LLR is becoming widely accepted for the treatment of both benign and malignant liver tumors especially HCC and CRLM. Laparoscopic left lateral sectionectomy and minor laparoscopic liver resection are now considered standard approaches. Major laparoscopic hepatectomy has been shown to be feasible and safe at few select experienced centers. Few meta-analyses have shown that LLR is better than OLR with better short-term and cosmetic outcomes. Long-term oncologic and survival outcomes have been found to be similar to open liver resection in case-matched studies. Although LLR has a steep learning curve, indications for it are expanding fast with advances in laparoscopic techniques and skills.
LLR is a safe and effective approach to liver surgery for well selected patients in the hands of well trained surgeons with experience in hepatobilliary and laparoscopic surgery. The current scientific support in its favour is limited to case series, expert consensus recommendations, guidelines, meta-analyses with very few matched controlled studies and a single randomised controlled trial.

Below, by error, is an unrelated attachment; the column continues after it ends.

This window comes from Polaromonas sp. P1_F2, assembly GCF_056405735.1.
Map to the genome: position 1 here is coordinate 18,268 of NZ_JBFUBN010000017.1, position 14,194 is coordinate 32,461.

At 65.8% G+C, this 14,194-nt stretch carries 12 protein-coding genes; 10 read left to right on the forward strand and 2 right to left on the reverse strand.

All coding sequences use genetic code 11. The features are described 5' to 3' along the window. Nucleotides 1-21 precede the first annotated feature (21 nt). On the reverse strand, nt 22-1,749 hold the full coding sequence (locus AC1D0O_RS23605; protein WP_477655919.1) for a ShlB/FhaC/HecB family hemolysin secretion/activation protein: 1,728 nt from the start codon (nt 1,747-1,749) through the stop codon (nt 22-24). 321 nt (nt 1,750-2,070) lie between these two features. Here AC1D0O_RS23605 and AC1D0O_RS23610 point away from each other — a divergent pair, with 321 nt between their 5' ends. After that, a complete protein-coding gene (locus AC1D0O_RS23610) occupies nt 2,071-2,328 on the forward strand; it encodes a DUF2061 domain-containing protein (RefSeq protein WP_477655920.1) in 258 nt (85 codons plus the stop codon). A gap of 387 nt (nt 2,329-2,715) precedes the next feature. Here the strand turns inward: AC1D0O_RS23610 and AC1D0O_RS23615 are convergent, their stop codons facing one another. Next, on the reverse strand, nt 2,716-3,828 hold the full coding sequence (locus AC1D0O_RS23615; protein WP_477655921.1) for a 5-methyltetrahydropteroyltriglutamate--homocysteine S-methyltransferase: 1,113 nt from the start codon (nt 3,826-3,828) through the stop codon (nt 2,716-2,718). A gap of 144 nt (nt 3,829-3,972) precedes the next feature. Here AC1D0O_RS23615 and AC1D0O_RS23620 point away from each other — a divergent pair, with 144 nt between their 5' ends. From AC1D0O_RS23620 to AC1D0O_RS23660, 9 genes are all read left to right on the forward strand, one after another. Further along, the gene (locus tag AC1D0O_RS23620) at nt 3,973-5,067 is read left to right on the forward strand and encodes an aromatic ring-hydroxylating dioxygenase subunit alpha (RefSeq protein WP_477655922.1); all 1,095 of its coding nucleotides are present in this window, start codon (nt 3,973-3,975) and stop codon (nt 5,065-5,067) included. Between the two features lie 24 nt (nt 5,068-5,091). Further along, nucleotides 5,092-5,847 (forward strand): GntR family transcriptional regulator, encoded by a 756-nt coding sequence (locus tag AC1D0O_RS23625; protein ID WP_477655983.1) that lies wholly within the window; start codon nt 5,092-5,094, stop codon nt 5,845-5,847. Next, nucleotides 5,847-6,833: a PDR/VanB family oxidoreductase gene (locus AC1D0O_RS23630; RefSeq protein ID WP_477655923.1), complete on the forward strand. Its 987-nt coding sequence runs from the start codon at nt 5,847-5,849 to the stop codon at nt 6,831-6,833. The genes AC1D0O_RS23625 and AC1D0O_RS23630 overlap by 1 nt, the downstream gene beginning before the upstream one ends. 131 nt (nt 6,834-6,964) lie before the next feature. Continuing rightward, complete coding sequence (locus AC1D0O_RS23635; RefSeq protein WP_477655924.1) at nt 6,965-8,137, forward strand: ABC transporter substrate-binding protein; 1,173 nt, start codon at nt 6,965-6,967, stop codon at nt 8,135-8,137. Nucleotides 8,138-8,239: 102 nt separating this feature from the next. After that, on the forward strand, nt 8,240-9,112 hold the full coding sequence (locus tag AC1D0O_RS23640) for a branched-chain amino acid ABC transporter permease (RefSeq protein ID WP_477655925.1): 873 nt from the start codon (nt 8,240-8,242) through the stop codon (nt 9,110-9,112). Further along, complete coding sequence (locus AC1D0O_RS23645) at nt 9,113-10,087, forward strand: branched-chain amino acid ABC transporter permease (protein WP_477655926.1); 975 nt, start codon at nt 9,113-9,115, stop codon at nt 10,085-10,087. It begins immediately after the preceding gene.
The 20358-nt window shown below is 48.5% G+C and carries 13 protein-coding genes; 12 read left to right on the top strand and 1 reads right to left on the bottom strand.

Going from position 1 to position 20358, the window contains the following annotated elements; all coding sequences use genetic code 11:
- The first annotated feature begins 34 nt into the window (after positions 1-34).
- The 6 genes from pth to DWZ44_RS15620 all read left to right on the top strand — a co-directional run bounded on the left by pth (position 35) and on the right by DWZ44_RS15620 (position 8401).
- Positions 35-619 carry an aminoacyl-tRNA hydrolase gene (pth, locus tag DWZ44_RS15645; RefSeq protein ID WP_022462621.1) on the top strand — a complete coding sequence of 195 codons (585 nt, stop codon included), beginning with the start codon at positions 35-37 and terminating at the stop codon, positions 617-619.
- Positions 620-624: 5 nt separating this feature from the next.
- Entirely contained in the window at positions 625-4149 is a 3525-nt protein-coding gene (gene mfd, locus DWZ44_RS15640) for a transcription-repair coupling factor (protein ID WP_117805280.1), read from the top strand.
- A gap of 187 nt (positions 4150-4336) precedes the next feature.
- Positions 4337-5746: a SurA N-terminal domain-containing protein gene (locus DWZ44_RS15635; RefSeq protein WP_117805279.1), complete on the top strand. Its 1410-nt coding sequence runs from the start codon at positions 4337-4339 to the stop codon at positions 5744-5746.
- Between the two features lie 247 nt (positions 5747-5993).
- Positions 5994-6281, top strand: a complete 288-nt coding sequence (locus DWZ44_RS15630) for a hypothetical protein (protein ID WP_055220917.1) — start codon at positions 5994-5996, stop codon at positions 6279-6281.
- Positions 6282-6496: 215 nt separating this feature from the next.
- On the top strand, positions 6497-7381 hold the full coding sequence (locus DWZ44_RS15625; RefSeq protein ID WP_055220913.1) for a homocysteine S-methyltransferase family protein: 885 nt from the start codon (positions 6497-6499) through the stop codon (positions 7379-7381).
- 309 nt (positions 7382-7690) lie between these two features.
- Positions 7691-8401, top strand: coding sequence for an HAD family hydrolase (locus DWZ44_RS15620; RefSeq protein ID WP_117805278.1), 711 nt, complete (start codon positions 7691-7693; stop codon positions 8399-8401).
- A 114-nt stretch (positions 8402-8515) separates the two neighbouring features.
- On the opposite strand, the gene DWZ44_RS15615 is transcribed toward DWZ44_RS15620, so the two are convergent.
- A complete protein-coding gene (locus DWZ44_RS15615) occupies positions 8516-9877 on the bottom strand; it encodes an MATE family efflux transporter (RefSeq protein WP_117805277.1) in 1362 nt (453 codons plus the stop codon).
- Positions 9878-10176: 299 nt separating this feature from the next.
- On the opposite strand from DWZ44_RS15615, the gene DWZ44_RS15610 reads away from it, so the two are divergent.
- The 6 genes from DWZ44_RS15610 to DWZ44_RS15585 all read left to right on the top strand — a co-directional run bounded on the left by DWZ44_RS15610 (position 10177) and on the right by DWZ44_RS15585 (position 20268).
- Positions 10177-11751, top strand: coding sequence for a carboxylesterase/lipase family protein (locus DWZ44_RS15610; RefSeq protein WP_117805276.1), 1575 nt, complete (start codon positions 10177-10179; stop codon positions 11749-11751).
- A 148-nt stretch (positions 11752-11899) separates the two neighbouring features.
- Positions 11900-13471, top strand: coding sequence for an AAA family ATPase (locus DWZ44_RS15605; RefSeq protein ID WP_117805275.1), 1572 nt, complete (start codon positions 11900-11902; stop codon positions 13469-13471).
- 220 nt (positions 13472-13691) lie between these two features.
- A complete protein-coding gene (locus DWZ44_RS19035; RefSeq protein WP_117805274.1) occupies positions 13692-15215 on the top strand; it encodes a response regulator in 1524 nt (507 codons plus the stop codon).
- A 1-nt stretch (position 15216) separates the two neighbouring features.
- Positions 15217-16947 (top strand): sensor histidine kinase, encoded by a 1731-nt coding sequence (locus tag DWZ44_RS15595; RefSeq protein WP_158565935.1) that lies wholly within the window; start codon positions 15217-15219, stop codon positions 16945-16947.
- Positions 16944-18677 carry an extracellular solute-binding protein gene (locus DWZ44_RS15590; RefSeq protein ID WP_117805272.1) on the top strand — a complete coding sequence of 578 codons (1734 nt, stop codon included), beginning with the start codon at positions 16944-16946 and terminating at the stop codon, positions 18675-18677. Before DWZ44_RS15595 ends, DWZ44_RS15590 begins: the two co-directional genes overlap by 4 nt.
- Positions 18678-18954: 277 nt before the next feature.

The learning curve is still a problem.
Randomized trials and structured training will help benefit more patients with the advancement in this technique.
Wrote part of the article: Golhar A, Rao P
Wrote part of the article and reviewed: Nikam V
Conceptualized the article, researched and wrote the outline and part of the article: Mohanka RAvailability of data and materials
Not applicable.Financial support and sponsorship
None.Conflicts of interest
All authors declared that there are no conflicts of interest.Ethical approval and consent to participate
Not applicable.Consent for publication
© The Author(s) 2019.